Do we need more economic development organizations?
The title of this one is likely to enrage my Insights podcast co-host. Don has openly questioned why there are so many different organizations and government departments associated with economic development in the region.
I have some sympathy with his position but my line in the sand is that you must have capacity to properly identify and develop economic opportunities in all regions of your province or jurisdiction. For me that could theoretically be done by one or a hundred organizations.
And I want to also reiterate that I am not talking about what many people think of when they define ‘economic development’. I’m not talking about funding programs to encourage companies to expand nor am I talking about business counselling services. I’m not even talking about marketing and promoting communities in some generic way (e.g. we are the best!).
I’m talking about identifying those opportunities that hold potential for investment and then working with industry to assess the opportunity, build a value proposition and then go out and hustle to attract entrepreneurs and companies to leverage the opportunity.
This ranges from the micro - attracting a physiotherapist to Chipman so that people do not have to commute to Fredericton for that service to the large scale - a billion dollar mining project in the region. These opportunities are usually built around some specific asset, attribute or existing cluster of activity. A university R&D centre, for example or a tungsten deposit.
Ontario recently set up a new initiative to “to encourage the development, protection and commercialization of intellectual property in the province”. Technically they set up a whole new agency.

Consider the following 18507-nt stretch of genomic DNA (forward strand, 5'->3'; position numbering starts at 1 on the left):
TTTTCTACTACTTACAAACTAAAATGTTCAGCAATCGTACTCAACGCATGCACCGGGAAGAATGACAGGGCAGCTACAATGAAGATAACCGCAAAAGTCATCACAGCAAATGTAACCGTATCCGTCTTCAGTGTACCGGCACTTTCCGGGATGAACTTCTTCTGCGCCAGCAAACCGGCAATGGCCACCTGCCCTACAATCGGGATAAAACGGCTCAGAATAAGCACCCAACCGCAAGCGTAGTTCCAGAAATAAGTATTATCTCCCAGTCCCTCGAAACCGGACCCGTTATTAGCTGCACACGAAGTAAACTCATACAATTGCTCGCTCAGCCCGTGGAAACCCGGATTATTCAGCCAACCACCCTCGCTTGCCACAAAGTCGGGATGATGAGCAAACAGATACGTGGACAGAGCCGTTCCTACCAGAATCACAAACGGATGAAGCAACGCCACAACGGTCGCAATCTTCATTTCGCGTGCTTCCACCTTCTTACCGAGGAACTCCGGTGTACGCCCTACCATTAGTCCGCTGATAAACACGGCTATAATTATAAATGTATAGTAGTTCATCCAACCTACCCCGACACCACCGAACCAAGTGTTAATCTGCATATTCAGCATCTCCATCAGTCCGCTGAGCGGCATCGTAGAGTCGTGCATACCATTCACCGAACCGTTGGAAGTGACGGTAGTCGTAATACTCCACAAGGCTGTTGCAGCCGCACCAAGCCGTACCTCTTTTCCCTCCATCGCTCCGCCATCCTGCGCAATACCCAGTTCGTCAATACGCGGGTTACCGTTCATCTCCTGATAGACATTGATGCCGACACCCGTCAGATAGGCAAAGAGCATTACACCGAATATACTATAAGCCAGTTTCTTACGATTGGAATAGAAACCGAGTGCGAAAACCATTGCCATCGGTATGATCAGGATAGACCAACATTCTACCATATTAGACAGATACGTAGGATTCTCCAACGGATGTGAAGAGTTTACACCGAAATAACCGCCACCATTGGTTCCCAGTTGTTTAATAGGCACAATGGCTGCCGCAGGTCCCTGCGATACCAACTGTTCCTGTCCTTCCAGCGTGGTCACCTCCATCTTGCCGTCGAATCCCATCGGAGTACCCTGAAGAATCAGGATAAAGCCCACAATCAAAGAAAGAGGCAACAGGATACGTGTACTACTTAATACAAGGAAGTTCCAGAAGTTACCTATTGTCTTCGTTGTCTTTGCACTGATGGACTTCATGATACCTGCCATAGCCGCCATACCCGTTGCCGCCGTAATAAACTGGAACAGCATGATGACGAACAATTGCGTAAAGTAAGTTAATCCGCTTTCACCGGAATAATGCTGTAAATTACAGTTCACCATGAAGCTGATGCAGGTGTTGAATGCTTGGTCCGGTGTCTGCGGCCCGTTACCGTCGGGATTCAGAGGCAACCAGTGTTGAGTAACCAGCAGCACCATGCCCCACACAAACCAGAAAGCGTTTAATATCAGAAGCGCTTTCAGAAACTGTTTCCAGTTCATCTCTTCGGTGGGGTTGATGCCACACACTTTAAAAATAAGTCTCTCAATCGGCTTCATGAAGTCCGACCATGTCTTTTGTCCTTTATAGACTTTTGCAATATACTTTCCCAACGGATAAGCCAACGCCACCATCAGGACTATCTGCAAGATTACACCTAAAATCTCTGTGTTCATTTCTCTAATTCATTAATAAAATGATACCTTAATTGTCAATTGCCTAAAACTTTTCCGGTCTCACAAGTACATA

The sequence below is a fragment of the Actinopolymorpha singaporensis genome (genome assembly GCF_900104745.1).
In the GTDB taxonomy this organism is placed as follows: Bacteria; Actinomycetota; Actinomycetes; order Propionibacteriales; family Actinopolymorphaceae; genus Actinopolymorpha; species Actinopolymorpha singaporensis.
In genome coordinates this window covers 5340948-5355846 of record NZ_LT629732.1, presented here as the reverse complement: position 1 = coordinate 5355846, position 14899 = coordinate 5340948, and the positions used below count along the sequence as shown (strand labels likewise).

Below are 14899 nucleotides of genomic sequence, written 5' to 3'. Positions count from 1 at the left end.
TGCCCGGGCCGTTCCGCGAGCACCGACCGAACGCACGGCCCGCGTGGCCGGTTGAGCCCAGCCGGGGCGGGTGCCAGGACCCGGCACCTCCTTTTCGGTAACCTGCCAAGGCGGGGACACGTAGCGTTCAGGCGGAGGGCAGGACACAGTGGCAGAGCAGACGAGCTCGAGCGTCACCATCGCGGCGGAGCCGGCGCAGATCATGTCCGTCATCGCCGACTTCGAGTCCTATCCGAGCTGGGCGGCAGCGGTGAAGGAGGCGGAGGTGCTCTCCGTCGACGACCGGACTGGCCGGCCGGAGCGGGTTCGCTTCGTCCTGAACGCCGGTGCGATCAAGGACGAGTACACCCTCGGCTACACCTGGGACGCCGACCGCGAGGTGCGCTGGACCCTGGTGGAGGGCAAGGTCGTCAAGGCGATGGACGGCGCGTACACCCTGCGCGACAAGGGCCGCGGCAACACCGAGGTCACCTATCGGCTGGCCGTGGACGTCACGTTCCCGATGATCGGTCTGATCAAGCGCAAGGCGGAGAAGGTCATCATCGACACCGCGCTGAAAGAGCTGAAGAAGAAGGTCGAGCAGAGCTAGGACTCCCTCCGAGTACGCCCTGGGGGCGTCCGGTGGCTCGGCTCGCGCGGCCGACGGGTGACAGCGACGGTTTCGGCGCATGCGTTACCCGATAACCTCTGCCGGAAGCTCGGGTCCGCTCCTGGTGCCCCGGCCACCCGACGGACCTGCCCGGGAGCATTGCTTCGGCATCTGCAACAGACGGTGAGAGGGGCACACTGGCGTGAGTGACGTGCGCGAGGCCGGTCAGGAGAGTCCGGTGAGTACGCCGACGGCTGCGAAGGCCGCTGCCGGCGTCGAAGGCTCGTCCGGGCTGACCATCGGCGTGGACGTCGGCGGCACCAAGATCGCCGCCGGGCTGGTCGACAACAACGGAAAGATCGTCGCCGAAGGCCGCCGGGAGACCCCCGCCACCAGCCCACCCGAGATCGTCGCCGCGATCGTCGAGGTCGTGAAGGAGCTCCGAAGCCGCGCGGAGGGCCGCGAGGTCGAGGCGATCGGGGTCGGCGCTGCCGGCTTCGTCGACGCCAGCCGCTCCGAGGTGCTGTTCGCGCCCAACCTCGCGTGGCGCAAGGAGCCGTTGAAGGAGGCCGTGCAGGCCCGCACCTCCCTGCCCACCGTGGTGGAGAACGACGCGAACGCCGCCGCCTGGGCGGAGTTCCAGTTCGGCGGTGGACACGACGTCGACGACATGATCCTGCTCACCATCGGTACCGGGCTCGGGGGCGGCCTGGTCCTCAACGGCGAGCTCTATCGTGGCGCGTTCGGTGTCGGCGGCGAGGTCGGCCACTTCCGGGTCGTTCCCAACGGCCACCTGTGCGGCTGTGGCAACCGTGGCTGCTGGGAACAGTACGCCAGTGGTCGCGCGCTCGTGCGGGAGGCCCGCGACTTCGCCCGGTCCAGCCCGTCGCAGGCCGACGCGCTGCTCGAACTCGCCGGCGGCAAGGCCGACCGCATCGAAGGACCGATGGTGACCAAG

It started with a question - why does Canada generate so little IP relative to the U.S.? Then it led to a political promise, followed by a panel to study the issue (headed by Jim Balsillie) and, finally, a new agency - IP Ontario - to be far more deliberate about translating research into commercializable products.
Which brings me back to the number of ‘economic development’ organizations. If you need some specific, targeted organizations to do something like this, I say giddy up.
When we set up the energy opportunities development corp between NB Power and GNB in 2016ish, I thought it would pursue and develop a whole range energy projects including fostering energy-related startups, SMRs, export-focused renewable energy, export-focused Smart Grid projects, etc. In some alternate universe, NB Power-affiliated experts would have been consulting on smart grid deployments around the world.
It turned out that corp was only meant to be a vehicle for channeling funds to support SMR development - and I was ultimately disappointed.
But if you need specialized teams to develop specific opportunities, don’t be shy. These could sit under an agency such as ONB (think CyberNB before it was cut loose) or could be standalone (think NBIF or BioNB) but if they have a clear mandate and the ability to generate an ROI on the taxpayer investment, why not?
For more than a decade I have been pushing a more muscular approach to economic development. I don’t go as far as Mariana Mazzucato as she wants far more government control over the economy. I just want government and partners with a vested interest - to be aggressively looking at opportunities from one end of the province to the other. But for me the goal is to catalyze private sector investment - with relatively little taxpayer investment. Once the opportunity is clearly identified (think Cyber) and government has made investments to strengthen the value proposition (think R&D, talent development, infrastructure) then we sell the heck out of the place to related entrepreneurs and firms.
So, in the end, we could end up with even more economic development organizations but also much better results.